Interior Department Solicitor William G. Myers III has issued a decision removing controversial language in mining regulations imposed by the Clinton administration in its final day of office.
The Clinton rules added several objectively defined legal hurdles to the mining of gold, copper, lead, and zinc on public lands, but also included language giving the Interior Secretary discretionary authority to veto any mining that could cause “substantial and irreparable harm” to the community.
Myers’ October 25 decision retains all of the Clinton rules’ objective hurdles, but eliminates the subjective “substantial and irreparable harm” language.
“Our solicitor has just issued a legal opinion that says denial of a mining permit on the grounds of ‘substantial and irreparable harm’ is not legally supportable,” stated Larry Finfer, a spokesperson for the Bureau of Land Management.
Finfer gave three important reasons for the Myers decision.
First, he noted, the Interior Department already has the authority to deny mining permits if the proposed mine does not comply with clean air and water laws. Second, the public was never given the opportunity to comment on the “substantial and irreparable harm” standard. Third, it would not be fair to reject a mining permit according to a subjective and unpredictable standard after a mining company met all its objectively defined obligations in the lengthy permit process.
The repeal of the discretionary standard, observed Finfer, eliminates the very real possibility that the Interior Secretary would tell a mining company, “You’ve cleared all 10 hurdles, but we’re saying you lose anyway.”
“Tempering of the excesses”
The Clinton rules, according to industry observers, marked the culmination of a decade of government hostility to mining that sent companies and jobs overseas, resulting in an over-reliance on foreign minerals. Jack Gerard, president of the National Mining Association, noted that Myers’ decision represents a welcome “tempering of the excesses that occurred in the previous administration.”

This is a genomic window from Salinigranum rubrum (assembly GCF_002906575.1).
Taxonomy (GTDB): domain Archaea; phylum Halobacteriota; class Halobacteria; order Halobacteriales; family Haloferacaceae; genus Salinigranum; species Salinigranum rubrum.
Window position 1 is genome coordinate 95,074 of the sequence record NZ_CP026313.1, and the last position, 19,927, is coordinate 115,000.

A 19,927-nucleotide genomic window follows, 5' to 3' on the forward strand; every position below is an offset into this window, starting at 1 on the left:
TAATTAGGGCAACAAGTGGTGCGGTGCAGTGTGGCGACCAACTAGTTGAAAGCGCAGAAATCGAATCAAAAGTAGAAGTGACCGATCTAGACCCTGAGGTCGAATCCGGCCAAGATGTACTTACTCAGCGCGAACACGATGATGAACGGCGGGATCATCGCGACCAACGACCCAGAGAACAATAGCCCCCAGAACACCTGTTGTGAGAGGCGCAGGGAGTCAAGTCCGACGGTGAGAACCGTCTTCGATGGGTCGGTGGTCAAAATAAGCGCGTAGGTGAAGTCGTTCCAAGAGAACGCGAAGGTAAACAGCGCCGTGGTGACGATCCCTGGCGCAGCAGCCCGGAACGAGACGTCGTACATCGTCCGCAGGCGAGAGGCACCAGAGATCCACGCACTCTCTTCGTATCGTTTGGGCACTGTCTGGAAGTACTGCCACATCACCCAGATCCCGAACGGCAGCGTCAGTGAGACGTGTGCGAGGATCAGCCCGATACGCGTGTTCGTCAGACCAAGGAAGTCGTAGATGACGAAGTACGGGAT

Gerard reported that investment in mineral development in America since 1993 has fallen by 88 percent, leaving America seven times more dependent on foreign mineral sources than it was at the beginning of the Clinton administration.
“We hope this is a signal that we will stop that negative slide that has chilled the U.S. industry and has encouraged us to take our resources elsewhere,” Gerard stated. Not everyone was pleased with Myers’ decision. Lexi Shultz, legislative director of the Mineral Policy Center, a Washington, DC environmentalist group, complained the ruling symbolized a Bush administration “handshake with the industry.” She said it perpetuated government subsidies allowing companies “to take billions of dollars of valuable minerals out of public land for free without paying a royalty and without having to fully consider the damage that they leave behind.”
In Congress, however, Myers’ repeal of the subjective language of the Clinton rules found support on both sides of the political aisle. Democratic Senator Harry Reid of Nevada, whose state would be one of those most affected by the 11th-hour Clinton rules, led the fight to allow the Bush administration to revisit the Clinton regulations.
Responding to a critical editorial in the New York Times, Interior Secretary Gail Norton reiterated the Bush administration will retain the objective elements of the Clinton rules, which represent a significant tightening of mining regulations.
“We have required that companies that operate on federal lands post performance bonds to cover the costs of reclaiming land and also to provide an incentive for companies to protect environmental resources,” stated Norton. “In addition, we retained strict standards to address cyanide and to protect areas from acid mine damage. . . . To further address appropriate regulation of mining on public lands, I have proposed principles for reform of the 1872 mining law. These would empower us to levy fines against violators and to require payment of royalties.”